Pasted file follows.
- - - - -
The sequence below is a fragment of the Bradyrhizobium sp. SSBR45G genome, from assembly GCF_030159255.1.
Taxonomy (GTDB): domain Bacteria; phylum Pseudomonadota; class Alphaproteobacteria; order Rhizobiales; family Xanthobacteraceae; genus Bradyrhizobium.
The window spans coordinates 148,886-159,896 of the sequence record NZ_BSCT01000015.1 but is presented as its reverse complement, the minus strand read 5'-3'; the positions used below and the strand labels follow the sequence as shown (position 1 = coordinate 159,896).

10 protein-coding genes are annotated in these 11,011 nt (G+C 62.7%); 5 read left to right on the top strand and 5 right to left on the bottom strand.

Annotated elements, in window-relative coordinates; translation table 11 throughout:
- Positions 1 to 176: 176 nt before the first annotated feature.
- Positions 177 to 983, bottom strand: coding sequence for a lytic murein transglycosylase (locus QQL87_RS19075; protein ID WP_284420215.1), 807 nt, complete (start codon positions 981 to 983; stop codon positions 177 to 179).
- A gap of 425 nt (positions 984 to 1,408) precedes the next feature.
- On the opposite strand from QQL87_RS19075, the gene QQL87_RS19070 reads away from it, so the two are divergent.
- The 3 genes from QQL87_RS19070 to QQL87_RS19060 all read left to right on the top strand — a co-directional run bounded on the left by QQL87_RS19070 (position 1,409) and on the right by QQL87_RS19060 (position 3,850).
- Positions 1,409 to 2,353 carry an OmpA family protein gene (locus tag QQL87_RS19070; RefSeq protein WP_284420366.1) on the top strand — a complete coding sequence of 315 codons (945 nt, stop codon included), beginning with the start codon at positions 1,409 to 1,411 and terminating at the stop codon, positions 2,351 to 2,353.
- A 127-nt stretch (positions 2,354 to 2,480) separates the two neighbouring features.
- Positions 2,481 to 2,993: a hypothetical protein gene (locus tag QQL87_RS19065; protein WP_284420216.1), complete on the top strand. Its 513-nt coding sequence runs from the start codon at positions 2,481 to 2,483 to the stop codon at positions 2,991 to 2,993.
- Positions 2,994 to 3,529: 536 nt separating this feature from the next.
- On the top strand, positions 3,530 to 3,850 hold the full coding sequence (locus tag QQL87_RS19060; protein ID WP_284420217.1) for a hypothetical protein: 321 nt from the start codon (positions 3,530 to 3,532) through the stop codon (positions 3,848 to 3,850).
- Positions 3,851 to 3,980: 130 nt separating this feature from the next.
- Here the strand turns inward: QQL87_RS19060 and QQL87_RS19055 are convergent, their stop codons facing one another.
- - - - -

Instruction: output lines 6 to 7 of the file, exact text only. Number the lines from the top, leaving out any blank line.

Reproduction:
- Positions 1 to 176: 176 nt before the first annotated feature.
- Positions 177 to 983, bottom strand: coding sequence for a lytic murein transglycosylase (locus QQL87_RS19075; protein ID WP_284420215.1), 807 nt, complete (start codon positions 981 to 983; stop codon positions 177 to 179).